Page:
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Guitarfish, which make up the family Rhinobatidae, belong to the same class as sharks and rays, and are named for the guitar-like shape of their bodies. They resemble a cross between a ray and a shark, as they have a flattened body that ends in a shark-like tail. Various species of guitarfish are found in the Pacific, Atlantic, and Indian oceans. In some countries, they are caught and sold commercially or fished for sport. These fish are not usually harmful to humans.
Rhinobatidae consists of seven genera, containing over 50 species. Most species of guitarfish reach an averege adult length of 2 to 4.5 ft (0.6 to 1.4 m). There are a few species, such as the giant guitarfish, or Rhynchobatus djiddensis, and bowmouth, also known as Rhina ancylostoma, that can reach over 10 ft (3.1 m) in length, and weigh 300 to 500 lbs (135 to 227 kg). All species have a flat, elongated head with eyes located on the top, and the mouth and gills located on the underside. There are two dorsal fins, and caudal fins that are located on the long, shark-like tail. These fish are ovoviviparous, which means that the offspring are born fully developed.
Guitarfish are bottom-dwellers, and most species are found in tropical coastal areas. Their diet generally consists of other bottom-dwelling ocean animals — mainly crustaceans and other invertebrates. They trap prey against the ocean floor, and crush the shells of invertebrates before consuming the edible portions.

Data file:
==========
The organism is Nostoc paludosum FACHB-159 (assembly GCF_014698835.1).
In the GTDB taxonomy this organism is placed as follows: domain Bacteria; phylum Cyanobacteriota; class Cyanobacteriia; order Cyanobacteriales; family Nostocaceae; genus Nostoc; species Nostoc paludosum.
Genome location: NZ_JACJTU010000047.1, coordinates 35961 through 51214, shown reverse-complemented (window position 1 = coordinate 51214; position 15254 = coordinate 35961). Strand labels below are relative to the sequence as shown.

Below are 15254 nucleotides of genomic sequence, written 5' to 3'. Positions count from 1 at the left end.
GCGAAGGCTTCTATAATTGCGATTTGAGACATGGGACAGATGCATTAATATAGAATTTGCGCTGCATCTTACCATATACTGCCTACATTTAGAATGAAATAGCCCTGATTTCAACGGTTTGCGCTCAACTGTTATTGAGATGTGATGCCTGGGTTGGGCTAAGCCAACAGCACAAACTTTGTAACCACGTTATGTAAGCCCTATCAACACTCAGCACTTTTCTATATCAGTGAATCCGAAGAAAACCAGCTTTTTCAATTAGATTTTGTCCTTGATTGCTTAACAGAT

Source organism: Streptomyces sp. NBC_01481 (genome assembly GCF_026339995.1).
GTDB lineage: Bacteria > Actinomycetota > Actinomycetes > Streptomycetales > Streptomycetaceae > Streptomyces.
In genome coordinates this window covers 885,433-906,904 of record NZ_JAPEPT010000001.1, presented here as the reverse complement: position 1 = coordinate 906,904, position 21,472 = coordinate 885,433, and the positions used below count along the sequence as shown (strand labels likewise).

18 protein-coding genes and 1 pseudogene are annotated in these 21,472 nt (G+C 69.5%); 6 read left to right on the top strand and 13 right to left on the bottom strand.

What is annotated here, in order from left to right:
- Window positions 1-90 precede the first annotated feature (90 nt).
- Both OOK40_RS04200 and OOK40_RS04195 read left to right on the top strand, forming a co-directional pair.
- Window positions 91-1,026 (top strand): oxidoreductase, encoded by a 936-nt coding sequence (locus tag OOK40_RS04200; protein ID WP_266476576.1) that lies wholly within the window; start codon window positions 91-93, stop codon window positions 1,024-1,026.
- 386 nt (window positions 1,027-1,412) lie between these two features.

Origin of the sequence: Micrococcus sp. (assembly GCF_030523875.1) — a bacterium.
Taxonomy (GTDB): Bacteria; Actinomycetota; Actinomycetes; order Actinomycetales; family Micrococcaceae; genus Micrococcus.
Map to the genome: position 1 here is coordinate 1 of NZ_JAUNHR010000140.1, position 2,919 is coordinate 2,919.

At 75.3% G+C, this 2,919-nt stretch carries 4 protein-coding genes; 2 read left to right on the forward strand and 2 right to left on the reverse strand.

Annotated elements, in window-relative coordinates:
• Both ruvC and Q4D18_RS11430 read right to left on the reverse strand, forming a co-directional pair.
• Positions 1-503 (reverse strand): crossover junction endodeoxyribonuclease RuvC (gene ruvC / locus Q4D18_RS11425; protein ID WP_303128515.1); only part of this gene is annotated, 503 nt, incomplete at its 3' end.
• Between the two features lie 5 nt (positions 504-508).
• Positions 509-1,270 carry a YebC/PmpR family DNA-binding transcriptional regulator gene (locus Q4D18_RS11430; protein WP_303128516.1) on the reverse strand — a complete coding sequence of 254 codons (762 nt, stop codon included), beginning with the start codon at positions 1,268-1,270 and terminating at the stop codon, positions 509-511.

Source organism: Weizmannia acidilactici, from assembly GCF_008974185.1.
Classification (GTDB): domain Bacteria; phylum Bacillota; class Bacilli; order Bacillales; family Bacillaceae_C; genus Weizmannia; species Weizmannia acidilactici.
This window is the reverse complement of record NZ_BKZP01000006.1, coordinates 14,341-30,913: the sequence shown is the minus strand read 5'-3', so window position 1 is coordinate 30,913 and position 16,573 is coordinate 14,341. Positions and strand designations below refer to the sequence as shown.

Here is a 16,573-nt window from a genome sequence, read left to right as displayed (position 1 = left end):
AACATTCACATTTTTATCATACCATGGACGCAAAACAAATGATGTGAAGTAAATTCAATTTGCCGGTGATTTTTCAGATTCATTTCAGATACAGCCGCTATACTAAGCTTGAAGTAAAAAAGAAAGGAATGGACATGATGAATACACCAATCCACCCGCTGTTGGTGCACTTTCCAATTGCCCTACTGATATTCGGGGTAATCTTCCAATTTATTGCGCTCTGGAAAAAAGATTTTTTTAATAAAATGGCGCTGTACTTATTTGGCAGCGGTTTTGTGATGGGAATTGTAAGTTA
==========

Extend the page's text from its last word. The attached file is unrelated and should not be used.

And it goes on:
In some parts of the world guitarfish are a highly sought-after, commercial species. They are particularly prized in many Asian countries, where the pectoral fins are used in shark-fin soup, and larger fins fetch a premium price. Commercial fishing also occurs off the Pacific coast of California and Mexico. Giant guitarfish are a popular species for sport fishing in southern Africa.
Two distinctive species of Rhinobatidae are the shovelnose shark and the bowmouth, or sharkfin, guitarfish. The shovelnose shark — not an actual shark, as it is a member of Rhinobatidae — is named for its shovel-like jaw and wide pectoral fins, which give the head a triangular shape. They are found in the Pacific Ocean, along the coasts of California and Mexico.
Bowmouth guitarfish are named for the unusual shape of their mouths, which are broad and wavy, with ridged teeth. The alternative name of sharkfin stems from their exceptionally tall dorsal fins. Bowmouth habitat typically covers a wide range, from South Africa to Japan to Australia.
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